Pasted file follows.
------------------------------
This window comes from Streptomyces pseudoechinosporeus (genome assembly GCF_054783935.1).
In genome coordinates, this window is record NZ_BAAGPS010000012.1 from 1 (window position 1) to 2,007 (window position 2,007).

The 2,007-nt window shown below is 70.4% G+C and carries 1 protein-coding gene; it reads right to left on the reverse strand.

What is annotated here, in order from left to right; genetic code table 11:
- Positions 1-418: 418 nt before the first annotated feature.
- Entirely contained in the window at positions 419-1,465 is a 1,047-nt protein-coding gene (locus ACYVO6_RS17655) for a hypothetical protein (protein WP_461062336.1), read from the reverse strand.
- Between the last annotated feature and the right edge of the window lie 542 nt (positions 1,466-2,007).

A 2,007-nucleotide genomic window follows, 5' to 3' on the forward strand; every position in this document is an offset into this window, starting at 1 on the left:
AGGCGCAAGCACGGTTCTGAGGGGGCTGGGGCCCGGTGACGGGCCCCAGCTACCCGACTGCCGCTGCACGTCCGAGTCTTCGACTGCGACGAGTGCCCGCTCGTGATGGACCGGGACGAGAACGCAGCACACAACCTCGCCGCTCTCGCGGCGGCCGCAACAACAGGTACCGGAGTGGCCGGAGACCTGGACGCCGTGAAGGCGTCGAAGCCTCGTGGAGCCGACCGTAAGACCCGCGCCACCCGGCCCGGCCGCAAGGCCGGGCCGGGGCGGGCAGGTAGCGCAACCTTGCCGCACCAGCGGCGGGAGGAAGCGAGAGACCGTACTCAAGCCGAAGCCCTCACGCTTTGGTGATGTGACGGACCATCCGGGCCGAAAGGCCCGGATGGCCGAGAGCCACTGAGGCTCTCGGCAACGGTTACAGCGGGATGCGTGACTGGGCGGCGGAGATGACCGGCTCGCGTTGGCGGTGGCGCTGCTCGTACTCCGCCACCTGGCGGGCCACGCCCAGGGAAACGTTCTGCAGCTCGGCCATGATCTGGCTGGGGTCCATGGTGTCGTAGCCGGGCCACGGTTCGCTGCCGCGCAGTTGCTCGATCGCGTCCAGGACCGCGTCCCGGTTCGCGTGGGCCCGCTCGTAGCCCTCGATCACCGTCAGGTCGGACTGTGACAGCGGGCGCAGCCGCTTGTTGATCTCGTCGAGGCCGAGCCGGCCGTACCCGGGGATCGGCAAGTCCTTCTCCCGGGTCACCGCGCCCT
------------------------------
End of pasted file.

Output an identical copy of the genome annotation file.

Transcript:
This window comes from Streptomyces pseudoechinosporeus (genome assembly GCF_054783935.1).
In genome coordinates, this window is record NZ_BAAGPS010000012.1 from 1 (window position 1) to 2,007 (window position 2,007).

The 2,007-nt window shown below is 70.4% G+C and carries 1 protein-coding gene; it reads right to left on the reverse strand.

What is annotated here, in order from left to right; genetic code table 11:
- Positions 1-418: 418 nt before the first annotated feature.
- Entirely contained in the window at positions 419-1,465 is a 1,047-nt protein-coding gene (locus ACYVO6_RS17655) for a hypothetical protein (protein WP_461062336.1), read from the reverse strand.
- Between the last annotated feature and the right edge of the window lie 542 nt (positions 1,466-2,007).

A 2,007-nucleotide genomic window follows, 5' to 3' on the forward strand; every position in this document is an offset into this window, starting at 1 on the left:
AGGCGCAAGCACGGTTCTGAGGGGGCTGGGGCCCGGTGACGGGCCCCAGCTACCCGACTGCCGCTGCACGTCCGAGTCTTCGACTGCGACGAGTGCCCGCTCGTGATGGACCGGGACGAGAACGCAGCACACAACCTCGCCGCTCTCGCGGCGGCCGCAACAACAGGTACCGGAGTGGCCGGAGACCTGGACGCCGTGAAGGCGTCGAAGCCTCGTGGAGCCGACCGTAAGACCCGCGCCACCCGGCCCGGCCGCAAGGCCGGGCCGGGGCGGGCAGGTAGCGCAACCTTGCCGCACCAGCGGCGGGAGGAAGCGAGAGACCGTACTCAAGCCGAAGCCCTCACGCTTTGGTGATGTGACGGACCATCCGGGCCGAAAGGCCCGGATGGCCGAGAGCCACTGAGGCTCTCGGCAACGGTTACAGCGGGATGCGTGACTGGGCGGCGGAGATGACCGGCTCGCGTTGGCGGTGGCGCTGCTCGTACTCCGCCACCTGGCGGGCCACGCCCAGGGAAACGTTCTGCAGCTCGGCCATGATCTGGCTGGGGTCCATGGTGTCGTAGCCGGGCCACGGTTCGCTGCCGCGCAGTTGCTCGATCGCGTCCAGGACCGCGTCCCGGTTCGCGTGGGCCCGCTCGTAGCCCTCGATCACCGTCAGGTCGGACTGTGACAGCGGGCGCAGCCGCTTGTTGATCTCGTCGAGGCCGAGCCGGCCGTACCCGGGGATCGGCAAGTCCTTCTCCCGGGTCACCGCGCCCT